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CORRECTED: Tarantino's "Basterds" leads world box office

 Director Quentin Tarantino and cast members Melanie Laurent, Brad Pitt and Diane Kruger pose during a photocall to promote
Director Quentin Tarantino and cast members Melanie Laurent, Brad Pitt and Diane Kruger pose during a photocall to promote 'Inglourious Basterds' in Berlin, July 28, 2009. REUTERS/Fabrizio Bensch
— image credit: Reuters

(Corrects release date of "Pulp Fiction" to 1994 from 1992 in sixth paragraph)

LOS ANGELES (Reuters) - Director Quentin Tarantino scored the best opening of his colorful career with his World War Two thriller "Inglourious Basterds," which topped the worldwide box office after selling $65.1 million worth of tickets, its distributors said on Sunday.

In the United States and Canada, it totaled $37.6 million, surpassing his previous best of $25.1 million for "Kill Bill Vol. 2" in 2004.

The foreign contribution of $27.5 million from 22 territories was led by No. 1 openings in such countries as France ($6.1 million), Britain ($5.8 million) and Germany ($4.3 million). The film will roll out across the rest of the world over the next three months, wrapping up in Japan in November.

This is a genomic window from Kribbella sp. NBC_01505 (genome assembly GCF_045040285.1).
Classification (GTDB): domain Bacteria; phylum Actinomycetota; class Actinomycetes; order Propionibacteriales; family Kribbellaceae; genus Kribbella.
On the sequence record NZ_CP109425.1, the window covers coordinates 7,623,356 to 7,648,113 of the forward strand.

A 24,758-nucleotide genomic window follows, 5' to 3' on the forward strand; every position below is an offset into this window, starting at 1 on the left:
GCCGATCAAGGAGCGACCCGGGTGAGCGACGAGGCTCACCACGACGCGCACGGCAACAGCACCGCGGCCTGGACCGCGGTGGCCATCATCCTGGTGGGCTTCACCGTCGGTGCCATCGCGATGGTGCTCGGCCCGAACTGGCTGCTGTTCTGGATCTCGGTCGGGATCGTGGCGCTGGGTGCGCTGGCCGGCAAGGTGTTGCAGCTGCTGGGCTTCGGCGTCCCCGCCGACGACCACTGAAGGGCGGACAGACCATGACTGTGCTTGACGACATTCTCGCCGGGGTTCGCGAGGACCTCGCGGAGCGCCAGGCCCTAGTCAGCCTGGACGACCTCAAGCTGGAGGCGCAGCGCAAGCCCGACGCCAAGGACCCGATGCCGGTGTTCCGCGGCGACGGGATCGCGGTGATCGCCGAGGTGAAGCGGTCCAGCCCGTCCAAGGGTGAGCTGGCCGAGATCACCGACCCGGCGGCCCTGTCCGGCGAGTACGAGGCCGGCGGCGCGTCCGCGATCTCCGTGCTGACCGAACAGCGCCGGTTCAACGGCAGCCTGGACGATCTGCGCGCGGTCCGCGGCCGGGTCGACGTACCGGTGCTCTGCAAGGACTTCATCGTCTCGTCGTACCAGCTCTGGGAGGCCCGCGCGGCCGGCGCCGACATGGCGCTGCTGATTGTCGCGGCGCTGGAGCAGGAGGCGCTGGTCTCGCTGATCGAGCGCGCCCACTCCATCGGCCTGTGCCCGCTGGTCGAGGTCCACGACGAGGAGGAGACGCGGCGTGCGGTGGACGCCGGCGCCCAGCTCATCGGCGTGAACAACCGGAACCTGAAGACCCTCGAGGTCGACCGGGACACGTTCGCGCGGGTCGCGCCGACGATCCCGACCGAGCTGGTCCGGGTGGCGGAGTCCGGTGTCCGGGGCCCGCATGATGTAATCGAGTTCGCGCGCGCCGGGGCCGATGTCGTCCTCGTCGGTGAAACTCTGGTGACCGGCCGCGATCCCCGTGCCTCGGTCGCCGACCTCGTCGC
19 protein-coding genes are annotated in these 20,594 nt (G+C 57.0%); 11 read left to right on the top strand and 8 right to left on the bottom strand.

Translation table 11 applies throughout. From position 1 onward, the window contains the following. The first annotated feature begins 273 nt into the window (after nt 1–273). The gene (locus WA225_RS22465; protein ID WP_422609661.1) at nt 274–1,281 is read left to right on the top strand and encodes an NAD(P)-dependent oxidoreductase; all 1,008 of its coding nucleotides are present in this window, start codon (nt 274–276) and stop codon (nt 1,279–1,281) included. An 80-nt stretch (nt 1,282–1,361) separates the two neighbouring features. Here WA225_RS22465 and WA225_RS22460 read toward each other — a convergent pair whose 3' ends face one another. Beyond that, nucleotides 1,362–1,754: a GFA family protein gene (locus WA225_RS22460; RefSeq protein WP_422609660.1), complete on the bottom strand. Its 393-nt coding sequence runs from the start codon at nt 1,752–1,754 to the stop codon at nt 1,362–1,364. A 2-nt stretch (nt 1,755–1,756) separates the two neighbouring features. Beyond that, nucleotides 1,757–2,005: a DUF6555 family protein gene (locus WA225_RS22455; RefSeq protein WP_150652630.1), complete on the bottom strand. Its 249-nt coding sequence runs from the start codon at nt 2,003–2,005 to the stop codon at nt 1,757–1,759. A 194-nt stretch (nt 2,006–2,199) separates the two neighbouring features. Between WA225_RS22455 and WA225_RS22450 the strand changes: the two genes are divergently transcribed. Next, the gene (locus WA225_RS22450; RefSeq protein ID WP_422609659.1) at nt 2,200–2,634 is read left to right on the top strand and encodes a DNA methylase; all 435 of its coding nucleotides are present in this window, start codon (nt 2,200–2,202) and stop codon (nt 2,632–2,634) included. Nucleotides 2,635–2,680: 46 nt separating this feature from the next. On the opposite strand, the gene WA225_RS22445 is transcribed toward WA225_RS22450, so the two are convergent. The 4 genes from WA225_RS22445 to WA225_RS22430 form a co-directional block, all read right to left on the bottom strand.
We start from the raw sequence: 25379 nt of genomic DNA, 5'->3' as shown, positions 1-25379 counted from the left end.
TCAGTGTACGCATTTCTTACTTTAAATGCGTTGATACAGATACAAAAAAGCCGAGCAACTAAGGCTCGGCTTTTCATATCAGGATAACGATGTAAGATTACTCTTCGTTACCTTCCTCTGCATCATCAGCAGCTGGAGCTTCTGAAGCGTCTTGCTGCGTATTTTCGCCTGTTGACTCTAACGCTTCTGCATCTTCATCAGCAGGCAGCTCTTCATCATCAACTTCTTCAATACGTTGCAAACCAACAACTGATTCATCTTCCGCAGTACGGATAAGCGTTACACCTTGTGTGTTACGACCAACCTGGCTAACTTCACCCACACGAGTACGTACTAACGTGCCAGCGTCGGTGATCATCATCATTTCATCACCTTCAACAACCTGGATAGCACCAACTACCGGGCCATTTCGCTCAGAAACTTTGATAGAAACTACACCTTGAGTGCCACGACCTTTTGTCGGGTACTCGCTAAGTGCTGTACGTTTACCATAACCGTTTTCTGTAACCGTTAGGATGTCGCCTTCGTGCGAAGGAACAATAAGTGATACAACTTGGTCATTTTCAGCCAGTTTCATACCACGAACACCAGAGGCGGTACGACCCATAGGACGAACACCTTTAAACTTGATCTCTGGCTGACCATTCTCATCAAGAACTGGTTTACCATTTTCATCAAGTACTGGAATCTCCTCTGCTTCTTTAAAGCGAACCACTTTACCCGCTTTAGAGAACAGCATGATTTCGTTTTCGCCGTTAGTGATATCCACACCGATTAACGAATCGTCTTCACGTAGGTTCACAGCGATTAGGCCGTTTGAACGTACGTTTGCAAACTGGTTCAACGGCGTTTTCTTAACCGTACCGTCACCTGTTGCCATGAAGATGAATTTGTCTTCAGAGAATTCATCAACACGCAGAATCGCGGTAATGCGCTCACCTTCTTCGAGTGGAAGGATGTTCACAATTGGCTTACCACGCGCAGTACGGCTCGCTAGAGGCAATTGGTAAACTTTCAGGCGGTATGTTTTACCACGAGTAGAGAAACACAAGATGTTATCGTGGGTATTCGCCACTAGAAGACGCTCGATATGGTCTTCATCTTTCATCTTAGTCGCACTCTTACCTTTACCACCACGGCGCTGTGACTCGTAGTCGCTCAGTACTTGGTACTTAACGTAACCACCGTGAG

Brad Pitt stars as the leader of a group of Jewish-Americans who carry out violent wartime acts of retribution across Europe. Pundits had forecast a North American opening in the $25 million range.

The film, which reportedly cost $70 million to make, marks a much-needed salve for the struggling independent studio Weinstein Co., which co-financed it with international distributor Universal Pictures, a unit of General Electric Co.

Bob and Harvey Weinstein released Tarantino's 1994 smash "Pulp Fiction" when they headed up Miramax Films. Since launching their new firm in 2005, the Weinsteins have failed to make much of an impact at the box office or the Academy Awards. "Pulp Fiction" remains his biggest film overall with a domestic haul of $107 million.

Last weekend's top film in North America, TriStar Pictures sci-fi thriller "District 9," slipped to No. 2 with $18.9 million. After 10 days, the Peter Jackson-produced film has earned $73.5 million. TriStar is a unit of Sony Corp.

Paramount Pictures' "G.I. Joe: The Rise of Cobra," was also down one to No. 3, with $12.5 million. The three-week haul for the action movie stands at $120.5 million. Paramount is a unit of Viacom Inc.

(Editing by Doina Chiacu)

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